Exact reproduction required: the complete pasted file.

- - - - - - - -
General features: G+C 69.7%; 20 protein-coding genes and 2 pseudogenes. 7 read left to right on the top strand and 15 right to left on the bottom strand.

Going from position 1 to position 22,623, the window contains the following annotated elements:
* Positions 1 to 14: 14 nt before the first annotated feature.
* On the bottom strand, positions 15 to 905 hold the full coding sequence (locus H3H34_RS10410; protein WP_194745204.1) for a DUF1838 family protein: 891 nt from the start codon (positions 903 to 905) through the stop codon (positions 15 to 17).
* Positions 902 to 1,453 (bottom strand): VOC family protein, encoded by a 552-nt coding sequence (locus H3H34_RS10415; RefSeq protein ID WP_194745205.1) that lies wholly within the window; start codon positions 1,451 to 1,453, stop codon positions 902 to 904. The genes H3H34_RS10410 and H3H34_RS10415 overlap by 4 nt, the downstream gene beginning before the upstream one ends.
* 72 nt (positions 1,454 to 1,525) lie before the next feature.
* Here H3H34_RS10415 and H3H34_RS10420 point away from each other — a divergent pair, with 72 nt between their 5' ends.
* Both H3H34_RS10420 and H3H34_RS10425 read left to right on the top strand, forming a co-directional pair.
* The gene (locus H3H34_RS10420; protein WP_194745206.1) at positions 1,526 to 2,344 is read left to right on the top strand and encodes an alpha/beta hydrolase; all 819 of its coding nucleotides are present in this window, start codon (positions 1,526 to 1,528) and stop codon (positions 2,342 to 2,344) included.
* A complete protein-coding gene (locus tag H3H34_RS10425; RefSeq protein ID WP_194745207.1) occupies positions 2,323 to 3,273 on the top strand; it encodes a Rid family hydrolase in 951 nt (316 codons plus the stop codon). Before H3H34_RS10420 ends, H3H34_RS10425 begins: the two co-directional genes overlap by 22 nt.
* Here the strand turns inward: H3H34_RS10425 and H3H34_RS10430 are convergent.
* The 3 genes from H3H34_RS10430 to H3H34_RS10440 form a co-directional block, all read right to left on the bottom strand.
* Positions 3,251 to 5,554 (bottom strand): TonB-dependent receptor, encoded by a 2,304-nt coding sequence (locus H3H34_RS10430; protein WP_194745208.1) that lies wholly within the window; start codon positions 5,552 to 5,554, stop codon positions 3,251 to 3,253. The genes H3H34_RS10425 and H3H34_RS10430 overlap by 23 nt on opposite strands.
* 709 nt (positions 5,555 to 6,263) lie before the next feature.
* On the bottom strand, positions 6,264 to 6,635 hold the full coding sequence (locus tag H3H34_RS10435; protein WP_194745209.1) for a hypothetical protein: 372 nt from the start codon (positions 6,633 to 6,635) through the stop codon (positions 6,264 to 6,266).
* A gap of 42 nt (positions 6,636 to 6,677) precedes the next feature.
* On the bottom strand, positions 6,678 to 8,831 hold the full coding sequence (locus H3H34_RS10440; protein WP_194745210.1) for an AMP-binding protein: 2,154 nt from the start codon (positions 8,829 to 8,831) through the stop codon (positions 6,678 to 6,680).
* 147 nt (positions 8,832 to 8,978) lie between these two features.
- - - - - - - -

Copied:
General features: G+C 69.7%; 20 protein-coding genes and 2 pseudogenes. 7 read left to right on the top strand and 15 right to left on the bottom strand.

Going from position 1 to position 22,623, the window contains the following annotated elements:
* Positions 1 to 14: 14 nt before the first annotated feature.
* On the bottom strand, positions 15 to 905 hold the full coding sequence (locus H3H34_RS10410; protein WP_194745204.1) for a DUF1838 family protein: 891 nt from the start codon (positions 903 to 905) through the stop codon (positions 15 to 17).
* Positions 902 to 1,453 (bottom strand): VOC family protein, encoded by a 552-nt coding sequence (locus H3H34_RS10415; RefSeq protein ID WP_194745205.1) that lies wholly within the window; start codon positions 1,451 to 1,453, stop codon positions 902 to 904. The genes H3H34_RS10410 and H3H34_RS10415 overlap by 4 nt, the downstream gene beginning before the upstream one ends.
* 72 nt (positions 1,454 to 1,525) lie before the next feature.
* Here H3H34_RS10415 and H3H34_RS10420 point away from each other — a divergent pair, with 72 nt between their 5' ends.
* Both H3H34_RS10420 and H3H34_RS10425 read left to right on the top strand, forming a co-directional pair.
* The gene (locus H3H34_RS10420; protein WP_194745206.1) at positions 1,526 to 2,344 is read left to right on the top strand and encodes an alpha/beta hydrolase; all 819 of its coding nucleotides are present in this window, start codon (positions 1,526 to 1,528) and stop codon (positions 2,342 to 2,344) included.
* A complete protein-coding gene (locus tag H3H34_RS10425; RefSeq protein ID WP_194745207.1) occupies positions 2,323 to 3,273 on the top strand; it encodes a Rid family hydrolase in 951 nt (316 codons plus the stop codon). Before H3H34_RS10420 ends, H3H34_RS10425 begins: the two co-directional genes overlap by 22 nt.
* Here the strand turns inward: H3H34_RS10425 and H3H34_RS10430 are convergent.
* The 3 genes from H3H34_RS10430 to H3H34_RS10440 form a co-directional block, all read right to left on the bottom strand.
* Positions 3,251 to 5,554 (bottom strand): TonB-dependent receptor, encoded by a 2,304-nt coding sequence (locus H3H34_RS10430; protein WP_194745208.1) that lies wholly within the window; start codon positions 5,552 to 5,554, stop codon positions 3,251 to 3,253. The genes H3H34_RS10425 and H3H34_RS10430 overlap by 23 nt on opposite strands.
* 709 nt (positions 5,555 to 6,263) lie before the next feature.
* On the bottom strand, positions 6,264 to 6,635 hold the full coding sequence (locus tag H3H34_RS10435; protein WP_194745209.1) for a hypothetical protein: 372 nt from the start codon (positions 6,633 to 6,635) through the stop codon (positions 6,264 to 6,266).
* A gap of 42 nt (positions 6,636 to 6,677) precedes the next feature.
* On the bottom strand, positions 6,678 to 8,831 hold the full coding sequence (locus H3H34_RS10440; protein WP_194745210.1) for an AMP-binding protein: 2,154 nt from the start codon (positions 8,829 to 8,831) through the stop codon (positions 6,678 to 6,680).
* 147 nt (positions 8,832 to 8,978) lie between these two features.